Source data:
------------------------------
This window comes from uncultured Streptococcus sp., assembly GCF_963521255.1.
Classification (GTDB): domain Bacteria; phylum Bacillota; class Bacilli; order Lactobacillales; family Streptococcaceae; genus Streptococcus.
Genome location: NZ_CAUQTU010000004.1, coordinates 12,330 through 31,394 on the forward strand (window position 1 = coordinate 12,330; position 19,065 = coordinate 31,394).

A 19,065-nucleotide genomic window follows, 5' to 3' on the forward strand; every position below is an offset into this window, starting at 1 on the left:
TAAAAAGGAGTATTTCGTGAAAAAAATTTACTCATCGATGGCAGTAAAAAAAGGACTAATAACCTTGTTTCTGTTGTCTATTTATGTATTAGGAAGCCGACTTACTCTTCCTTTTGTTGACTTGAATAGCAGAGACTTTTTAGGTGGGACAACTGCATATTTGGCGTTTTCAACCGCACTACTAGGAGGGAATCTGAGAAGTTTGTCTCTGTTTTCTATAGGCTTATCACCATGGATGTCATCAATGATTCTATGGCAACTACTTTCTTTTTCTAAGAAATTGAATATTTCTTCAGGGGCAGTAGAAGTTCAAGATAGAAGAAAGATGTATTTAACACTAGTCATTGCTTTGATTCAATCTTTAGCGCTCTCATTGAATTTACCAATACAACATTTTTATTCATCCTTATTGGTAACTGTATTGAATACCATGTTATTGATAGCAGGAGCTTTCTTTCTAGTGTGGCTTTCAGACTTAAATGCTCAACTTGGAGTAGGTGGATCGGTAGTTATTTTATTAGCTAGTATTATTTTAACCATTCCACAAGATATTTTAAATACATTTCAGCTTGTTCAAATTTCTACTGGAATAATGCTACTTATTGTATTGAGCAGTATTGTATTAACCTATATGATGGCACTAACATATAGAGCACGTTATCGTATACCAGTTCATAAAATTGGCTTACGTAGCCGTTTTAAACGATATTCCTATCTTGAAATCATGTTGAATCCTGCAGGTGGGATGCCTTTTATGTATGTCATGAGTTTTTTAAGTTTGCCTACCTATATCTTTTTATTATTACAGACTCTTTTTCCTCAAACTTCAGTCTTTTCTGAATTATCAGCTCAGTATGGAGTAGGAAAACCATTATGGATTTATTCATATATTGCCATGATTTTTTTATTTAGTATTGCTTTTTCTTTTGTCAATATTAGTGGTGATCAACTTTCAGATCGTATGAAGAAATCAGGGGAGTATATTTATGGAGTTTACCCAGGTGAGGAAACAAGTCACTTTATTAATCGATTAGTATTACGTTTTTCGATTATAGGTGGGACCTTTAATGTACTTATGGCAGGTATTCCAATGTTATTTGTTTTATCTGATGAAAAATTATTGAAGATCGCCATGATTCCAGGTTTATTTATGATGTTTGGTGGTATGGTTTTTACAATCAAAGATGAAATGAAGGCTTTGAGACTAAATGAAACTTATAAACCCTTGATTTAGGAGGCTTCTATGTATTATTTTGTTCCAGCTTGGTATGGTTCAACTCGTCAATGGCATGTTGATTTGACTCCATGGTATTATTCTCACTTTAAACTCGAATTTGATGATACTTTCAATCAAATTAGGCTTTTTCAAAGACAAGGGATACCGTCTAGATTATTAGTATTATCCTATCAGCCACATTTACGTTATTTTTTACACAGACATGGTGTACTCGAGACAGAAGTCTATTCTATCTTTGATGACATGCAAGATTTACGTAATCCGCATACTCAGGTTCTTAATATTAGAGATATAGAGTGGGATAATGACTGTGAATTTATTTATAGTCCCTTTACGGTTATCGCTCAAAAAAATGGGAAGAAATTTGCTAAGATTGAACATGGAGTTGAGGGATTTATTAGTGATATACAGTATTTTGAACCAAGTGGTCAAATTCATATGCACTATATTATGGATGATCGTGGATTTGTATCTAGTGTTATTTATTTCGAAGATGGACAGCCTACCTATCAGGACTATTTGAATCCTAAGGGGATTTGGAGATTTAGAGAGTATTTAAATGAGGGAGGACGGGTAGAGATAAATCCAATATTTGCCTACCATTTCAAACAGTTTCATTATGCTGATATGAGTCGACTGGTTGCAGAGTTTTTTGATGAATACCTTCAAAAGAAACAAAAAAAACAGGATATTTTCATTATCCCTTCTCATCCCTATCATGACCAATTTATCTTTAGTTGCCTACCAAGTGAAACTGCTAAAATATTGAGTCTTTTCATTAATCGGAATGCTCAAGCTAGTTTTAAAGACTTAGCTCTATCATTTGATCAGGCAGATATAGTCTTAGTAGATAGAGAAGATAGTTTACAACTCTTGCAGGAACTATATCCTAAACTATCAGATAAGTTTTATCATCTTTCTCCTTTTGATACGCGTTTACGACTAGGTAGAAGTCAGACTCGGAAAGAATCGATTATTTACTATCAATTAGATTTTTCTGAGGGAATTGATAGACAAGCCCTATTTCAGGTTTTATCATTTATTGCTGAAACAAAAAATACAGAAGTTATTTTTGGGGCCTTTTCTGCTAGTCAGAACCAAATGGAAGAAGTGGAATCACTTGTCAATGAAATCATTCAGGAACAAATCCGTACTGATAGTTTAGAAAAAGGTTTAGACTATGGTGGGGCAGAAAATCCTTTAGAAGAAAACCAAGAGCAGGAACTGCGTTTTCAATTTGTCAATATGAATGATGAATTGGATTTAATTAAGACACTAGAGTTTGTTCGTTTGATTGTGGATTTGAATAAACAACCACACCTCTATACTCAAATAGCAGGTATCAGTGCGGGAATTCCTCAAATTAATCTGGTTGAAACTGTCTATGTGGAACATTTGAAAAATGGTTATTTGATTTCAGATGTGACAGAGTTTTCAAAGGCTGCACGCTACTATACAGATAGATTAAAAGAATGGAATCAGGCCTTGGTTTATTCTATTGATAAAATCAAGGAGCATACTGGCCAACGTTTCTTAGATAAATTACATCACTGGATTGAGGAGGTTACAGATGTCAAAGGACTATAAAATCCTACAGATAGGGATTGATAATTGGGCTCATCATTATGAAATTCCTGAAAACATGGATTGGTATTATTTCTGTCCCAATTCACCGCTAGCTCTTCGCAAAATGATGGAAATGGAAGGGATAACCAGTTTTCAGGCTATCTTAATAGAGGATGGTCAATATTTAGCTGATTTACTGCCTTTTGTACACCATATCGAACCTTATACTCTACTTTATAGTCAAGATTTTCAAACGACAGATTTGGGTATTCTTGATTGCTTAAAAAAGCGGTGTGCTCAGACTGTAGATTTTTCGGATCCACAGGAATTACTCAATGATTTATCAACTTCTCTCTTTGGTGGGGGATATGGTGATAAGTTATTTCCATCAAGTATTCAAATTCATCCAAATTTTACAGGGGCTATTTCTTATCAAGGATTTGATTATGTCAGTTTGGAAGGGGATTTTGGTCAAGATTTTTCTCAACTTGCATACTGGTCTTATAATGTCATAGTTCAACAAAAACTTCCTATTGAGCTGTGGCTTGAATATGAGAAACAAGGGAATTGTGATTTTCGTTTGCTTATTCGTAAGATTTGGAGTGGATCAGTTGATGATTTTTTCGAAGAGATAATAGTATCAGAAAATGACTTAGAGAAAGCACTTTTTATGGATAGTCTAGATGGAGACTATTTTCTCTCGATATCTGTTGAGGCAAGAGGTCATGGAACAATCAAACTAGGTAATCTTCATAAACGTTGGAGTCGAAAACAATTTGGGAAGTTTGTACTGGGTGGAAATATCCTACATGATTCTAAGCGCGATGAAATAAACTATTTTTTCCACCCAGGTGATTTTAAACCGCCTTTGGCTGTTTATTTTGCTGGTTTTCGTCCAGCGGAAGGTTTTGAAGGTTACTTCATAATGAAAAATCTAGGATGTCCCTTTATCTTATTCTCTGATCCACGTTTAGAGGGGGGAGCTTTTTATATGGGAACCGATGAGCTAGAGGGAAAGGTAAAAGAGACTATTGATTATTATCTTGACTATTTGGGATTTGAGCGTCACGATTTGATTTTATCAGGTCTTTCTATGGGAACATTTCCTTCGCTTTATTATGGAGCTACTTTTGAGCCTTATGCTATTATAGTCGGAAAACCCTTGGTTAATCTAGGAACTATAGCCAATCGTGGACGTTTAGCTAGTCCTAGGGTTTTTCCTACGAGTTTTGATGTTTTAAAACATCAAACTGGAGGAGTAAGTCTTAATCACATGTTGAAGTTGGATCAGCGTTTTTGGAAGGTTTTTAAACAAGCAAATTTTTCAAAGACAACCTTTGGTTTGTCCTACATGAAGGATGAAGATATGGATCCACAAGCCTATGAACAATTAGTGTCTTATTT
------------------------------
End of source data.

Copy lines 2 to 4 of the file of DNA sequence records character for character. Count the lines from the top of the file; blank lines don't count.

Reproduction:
Classification (GTDB): domain Bacteria; phylum Bacillota; class Bacilli; order Lactobacillales; family Streptococcaceae; genus Streptococcus.
Genome location: NZ_CAUQTU010000004.1, coordinates 12,330 through 31,394 on the forward strand (window position 1 = coordinate 12,330; position 19,065 = coordinate 31,394).

A 19,065-nucleotide genomic window follows, 5' to 3' on the forward strand; every position below is an offset into this window, starting at 1 on the left: